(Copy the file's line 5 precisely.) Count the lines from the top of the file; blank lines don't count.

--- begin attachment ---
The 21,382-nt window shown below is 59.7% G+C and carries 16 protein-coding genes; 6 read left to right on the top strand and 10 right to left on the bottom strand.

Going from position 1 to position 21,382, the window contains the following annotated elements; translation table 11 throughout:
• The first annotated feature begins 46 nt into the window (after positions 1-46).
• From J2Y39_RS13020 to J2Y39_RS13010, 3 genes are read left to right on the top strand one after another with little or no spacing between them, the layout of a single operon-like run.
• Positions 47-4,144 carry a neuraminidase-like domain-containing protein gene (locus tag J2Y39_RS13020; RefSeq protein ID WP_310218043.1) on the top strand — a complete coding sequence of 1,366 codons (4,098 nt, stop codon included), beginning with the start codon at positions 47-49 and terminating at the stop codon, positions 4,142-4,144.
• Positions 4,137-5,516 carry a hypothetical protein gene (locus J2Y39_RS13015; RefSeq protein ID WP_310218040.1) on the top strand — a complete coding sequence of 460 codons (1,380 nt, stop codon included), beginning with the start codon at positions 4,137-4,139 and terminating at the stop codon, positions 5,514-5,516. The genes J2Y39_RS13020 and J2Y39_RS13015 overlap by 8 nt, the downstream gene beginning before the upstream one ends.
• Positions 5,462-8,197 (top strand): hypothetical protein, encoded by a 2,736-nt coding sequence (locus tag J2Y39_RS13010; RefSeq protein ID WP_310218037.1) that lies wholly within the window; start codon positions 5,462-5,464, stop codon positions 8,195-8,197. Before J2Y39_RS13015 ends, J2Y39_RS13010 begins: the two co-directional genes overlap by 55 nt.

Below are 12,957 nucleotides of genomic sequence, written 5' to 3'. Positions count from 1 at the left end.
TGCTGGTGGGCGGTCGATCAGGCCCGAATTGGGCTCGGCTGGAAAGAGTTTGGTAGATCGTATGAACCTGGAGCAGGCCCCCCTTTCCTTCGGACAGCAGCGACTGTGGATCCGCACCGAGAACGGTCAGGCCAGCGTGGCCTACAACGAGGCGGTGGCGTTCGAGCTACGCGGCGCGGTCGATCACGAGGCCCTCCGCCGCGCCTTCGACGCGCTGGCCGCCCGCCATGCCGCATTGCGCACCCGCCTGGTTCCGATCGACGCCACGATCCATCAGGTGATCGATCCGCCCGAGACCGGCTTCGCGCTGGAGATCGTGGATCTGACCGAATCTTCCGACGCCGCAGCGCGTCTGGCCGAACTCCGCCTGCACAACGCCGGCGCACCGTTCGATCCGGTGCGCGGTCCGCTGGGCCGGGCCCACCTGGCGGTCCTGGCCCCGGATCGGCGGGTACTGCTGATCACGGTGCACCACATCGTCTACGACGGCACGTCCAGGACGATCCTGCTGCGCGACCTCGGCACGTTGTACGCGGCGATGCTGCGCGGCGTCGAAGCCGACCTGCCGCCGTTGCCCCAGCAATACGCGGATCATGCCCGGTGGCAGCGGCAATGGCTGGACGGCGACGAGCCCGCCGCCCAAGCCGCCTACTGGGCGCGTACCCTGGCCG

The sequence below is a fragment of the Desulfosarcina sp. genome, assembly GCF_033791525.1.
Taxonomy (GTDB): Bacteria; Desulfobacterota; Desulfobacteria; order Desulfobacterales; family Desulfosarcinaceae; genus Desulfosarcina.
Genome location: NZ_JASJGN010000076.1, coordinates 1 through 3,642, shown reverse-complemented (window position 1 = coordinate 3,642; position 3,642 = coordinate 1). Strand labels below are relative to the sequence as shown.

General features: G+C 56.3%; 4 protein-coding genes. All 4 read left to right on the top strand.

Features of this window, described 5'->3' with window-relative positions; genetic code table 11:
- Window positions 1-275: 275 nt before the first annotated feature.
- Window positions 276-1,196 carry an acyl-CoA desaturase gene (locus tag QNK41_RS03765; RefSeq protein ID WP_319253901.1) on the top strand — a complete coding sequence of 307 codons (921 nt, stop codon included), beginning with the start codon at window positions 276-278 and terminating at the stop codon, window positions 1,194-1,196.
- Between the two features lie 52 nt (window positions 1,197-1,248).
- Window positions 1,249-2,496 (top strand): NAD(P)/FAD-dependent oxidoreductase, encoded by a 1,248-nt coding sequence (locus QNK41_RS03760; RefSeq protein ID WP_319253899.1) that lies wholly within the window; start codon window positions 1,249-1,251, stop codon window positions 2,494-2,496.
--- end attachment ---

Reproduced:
• Positions 47-4,144 carry a neuraminidase-like domain-containing protein gene (locus tag J2Y39_RS13020; RefSeq protein ID WP_310218043.1) on the top strand — a complete coding sequence of 1,366 codons (4,098 nt, stop codon included), beginning with the start codon at positions 47-49 and terminating at the stop codon, positions 4,142-4,144.